The other day I was accosted at Memorial Union and asked to sign a Valentine's day card. Emily explains:
Walker's about to get the most Valentine's out of anyone in the state, if a UW student organized campaign is successful. The "We ? UW : Governor Walker, Don't Break My ?" event aims to collect thousands of Valentine's from the UW community -- professors, students, faculty, staff -- asking Walker not to include drastic cuts in funding for the UW system in his upcoming budget proposal.
It must be a real downer to receive a card on Valentine's Day that professes love for somebody else. A more appropriate message for the TAA, which seems to be the main source of the effort, and which is also wary of plans to give UW more independence from the state, would be: "I'm so glad we're married! Divorce is a sin!"
This commenter also made a good point:
I think that the TAA should be sending these cards to apathetic students who don't vote, rather than having students who are already paying attention send mass-produced cards that are going straight to the recycling bin or the fireplace of the Governor's Mansion. I mean, mass e-mail campaign would have at least saved some trees, and had the same effect.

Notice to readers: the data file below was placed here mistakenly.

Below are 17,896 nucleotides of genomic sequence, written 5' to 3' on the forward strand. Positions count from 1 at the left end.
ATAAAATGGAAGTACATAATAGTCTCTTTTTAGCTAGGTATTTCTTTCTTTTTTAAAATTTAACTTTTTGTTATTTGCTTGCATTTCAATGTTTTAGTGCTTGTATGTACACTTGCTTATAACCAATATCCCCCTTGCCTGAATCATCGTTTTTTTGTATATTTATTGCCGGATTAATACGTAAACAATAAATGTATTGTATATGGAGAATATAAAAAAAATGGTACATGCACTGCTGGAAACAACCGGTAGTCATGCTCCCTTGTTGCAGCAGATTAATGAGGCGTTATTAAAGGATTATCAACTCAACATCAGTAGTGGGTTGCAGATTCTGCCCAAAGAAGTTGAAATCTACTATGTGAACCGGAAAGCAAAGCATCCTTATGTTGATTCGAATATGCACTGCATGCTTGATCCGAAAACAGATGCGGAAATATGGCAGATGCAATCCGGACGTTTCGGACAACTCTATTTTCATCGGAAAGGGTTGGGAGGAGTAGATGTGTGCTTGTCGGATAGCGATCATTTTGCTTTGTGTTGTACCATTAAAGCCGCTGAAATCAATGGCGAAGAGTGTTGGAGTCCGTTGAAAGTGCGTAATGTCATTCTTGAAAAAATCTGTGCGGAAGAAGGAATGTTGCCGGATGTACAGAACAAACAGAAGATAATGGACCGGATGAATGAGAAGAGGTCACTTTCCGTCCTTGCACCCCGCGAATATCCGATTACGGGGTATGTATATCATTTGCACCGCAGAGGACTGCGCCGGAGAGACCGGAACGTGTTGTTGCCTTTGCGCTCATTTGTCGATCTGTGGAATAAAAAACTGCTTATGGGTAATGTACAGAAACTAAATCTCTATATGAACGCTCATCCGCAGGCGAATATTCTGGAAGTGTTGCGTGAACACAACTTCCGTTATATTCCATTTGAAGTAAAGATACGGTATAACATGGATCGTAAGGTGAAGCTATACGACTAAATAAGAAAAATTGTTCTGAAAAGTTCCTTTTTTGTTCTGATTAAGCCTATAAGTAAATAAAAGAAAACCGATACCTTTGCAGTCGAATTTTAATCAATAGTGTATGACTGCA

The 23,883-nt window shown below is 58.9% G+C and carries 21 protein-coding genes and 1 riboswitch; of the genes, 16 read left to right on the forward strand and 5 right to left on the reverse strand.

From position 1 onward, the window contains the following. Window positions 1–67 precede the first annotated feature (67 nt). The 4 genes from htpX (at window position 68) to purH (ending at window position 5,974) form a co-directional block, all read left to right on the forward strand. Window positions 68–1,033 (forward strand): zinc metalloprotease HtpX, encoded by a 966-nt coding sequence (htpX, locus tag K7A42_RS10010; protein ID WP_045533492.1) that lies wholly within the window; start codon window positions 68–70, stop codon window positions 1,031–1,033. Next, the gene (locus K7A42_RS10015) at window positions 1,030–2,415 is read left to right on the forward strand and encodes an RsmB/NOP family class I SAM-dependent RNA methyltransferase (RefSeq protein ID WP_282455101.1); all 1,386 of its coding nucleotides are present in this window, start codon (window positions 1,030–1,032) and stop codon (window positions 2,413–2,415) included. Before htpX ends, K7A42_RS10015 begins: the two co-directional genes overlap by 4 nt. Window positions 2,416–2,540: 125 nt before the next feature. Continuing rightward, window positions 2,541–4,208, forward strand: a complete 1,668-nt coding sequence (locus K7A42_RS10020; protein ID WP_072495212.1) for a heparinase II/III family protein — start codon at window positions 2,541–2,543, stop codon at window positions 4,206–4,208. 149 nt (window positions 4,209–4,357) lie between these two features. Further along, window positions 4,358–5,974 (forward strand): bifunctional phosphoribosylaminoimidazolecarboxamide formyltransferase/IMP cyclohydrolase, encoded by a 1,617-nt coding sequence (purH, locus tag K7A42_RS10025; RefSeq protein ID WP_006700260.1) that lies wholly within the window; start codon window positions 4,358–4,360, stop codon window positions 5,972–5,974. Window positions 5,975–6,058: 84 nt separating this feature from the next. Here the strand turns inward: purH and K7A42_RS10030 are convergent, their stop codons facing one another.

The complexity of UW politics makes courting students on the issue tough. Obviously the entire campus community wants the state to do something to strengthen investment in the university. But people are divided on how. The UW administration seems willing to concede some state funding if it is allowed more self-governance, which it believes will lead to more revenue from tuition and fundraising. Others believe the state owes the UW more.
Furthermore, many UW leaders, including the chancellor, are waiting to see what the governor proposes. If Republicans do not put forth a plan to restructure UW governance, and simply cut more state aid to the university, then we will see a more unified opposition from the campus.